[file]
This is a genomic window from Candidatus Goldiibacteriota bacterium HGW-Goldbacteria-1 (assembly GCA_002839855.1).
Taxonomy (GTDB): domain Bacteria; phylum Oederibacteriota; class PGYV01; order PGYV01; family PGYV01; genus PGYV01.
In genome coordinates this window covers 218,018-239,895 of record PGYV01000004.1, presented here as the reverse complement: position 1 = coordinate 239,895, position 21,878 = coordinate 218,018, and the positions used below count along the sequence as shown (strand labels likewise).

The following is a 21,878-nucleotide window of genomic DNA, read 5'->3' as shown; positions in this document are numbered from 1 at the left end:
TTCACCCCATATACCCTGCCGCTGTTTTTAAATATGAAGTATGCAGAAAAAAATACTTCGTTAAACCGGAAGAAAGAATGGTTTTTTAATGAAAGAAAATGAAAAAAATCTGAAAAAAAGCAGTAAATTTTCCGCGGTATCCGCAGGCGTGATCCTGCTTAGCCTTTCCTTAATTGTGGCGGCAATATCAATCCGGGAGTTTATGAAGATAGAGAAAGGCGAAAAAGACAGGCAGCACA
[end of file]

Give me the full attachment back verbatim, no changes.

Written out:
This is a genomic window from Candidatus Goldiibacteriota bacterium HGW-Goldbacteria-1 (assembly GCA_002839855.1).
Taxonomy (GTDB): domain Bacteria; phylum Oederibacteriota; class PGYV01; order PGYV01; family PGYV01; genus PGYV01.
In genome coordinates this window covers 218,018-239,895 of record PGYV01000004.1, presented here as the reverse complement: position 1 = coordinate 239,895, position 21,878 = coordinate 218,018, and the positions used below count along the sequence as shown (strand labels likewise).

The following is a 21,878-nucleotide window of genomic DNA, read 5'->3' as shown; positions in this document are numbered from 1 at the left end:
TTCACCCCATATACCCTGCCGCTGTTTTTAAATATGAAGTATGCAGAAAAAAATACTTCGTTAAACCGGAAGAAAGAATGGTTTTTTAATGAAAGAAAATGAAAAAAATCTGAAAAAAAGCAGTAAATTTTCCGCGGTATCCGCAGGCGTGATCCTGCTTAGCCTTTCCTTAATTGTGGCGGCAATATCAATCCGGGAGTTTATGAAGATAGAGAAAGGCGAAAAAGACAGGCAGCACA